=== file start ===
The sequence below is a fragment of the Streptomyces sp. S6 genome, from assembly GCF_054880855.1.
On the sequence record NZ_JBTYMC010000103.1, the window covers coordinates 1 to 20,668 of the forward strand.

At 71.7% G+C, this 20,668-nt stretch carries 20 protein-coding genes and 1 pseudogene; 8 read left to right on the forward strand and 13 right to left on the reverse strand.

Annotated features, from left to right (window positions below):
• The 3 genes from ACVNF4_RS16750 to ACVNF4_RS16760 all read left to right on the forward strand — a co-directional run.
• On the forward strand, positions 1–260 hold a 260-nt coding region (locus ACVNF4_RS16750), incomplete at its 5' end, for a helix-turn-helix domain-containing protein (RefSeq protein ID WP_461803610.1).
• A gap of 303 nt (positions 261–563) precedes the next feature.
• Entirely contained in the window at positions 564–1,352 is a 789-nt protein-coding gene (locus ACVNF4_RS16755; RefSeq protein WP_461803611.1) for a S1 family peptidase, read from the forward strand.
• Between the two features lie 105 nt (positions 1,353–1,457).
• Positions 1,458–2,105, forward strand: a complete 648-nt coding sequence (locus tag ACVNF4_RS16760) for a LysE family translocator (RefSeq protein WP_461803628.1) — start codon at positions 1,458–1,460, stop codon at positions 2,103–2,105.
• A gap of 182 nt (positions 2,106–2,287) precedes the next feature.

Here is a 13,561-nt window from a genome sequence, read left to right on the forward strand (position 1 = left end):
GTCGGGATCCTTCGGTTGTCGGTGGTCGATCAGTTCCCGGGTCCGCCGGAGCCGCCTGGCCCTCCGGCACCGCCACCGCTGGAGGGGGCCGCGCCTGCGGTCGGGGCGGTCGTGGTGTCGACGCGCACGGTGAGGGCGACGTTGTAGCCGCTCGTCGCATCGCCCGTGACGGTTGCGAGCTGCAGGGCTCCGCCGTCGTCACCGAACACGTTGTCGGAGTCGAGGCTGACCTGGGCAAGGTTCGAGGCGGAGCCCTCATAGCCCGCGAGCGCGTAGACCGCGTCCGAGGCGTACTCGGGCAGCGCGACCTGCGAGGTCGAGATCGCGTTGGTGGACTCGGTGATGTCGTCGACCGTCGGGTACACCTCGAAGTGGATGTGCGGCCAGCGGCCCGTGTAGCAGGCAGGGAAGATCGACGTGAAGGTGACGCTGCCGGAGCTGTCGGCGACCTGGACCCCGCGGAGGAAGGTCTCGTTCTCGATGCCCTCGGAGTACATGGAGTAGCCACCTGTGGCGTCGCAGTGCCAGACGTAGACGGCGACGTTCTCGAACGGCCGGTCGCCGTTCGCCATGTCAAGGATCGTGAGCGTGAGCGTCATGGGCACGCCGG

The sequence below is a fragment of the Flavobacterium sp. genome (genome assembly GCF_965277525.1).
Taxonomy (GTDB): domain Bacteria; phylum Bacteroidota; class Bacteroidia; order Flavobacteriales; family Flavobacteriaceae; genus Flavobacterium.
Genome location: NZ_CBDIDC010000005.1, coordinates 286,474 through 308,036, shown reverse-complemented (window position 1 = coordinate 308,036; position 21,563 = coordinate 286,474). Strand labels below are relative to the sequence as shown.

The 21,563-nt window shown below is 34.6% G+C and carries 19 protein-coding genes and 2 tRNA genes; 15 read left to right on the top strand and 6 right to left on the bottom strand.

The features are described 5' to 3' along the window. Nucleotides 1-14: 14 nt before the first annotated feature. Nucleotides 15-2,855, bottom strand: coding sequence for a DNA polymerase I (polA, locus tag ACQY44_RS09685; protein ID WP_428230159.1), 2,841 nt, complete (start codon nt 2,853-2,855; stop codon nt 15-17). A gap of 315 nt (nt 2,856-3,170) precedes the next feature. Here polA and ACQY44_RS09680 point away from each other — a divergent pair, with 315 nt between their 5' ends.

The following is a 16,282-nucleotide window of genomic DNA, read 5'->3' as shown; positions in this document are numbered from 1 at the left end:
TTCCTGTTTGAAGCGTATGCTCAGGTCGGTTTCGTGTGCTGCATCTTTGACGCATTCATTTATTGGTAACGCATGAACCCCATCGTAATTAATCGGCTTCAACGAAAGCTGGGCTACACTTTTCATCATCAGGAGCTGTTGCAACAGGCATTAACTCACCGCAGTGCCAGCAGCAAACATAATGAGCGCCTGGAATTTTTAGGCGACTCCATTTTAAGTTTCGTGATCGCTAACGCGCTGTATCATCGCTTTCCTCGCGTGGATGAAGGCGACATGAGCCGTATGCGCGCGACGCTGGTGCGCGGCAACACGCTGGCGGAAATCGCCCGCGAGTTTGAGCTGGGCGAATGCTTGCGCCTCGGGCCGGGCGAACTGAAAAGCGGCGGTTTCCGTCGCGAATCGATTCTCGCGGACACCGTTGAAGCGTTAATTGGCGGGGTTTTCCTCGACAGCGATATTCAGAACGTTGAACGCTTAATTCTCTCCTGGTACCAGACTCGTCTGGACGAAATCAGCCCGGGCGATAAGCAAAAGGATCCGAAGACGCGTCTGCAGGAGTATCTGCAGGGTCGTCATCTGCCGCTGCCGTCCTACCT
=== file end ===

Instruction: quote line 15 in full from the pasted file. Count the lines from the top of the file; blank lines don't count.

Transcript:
Taxonomy (GTDB): domain Bacteria; phylum Bacteroidota; class Bacteroidia; order Flavobacteriales; family Flavobacteriaceae; genus Flavobacterium.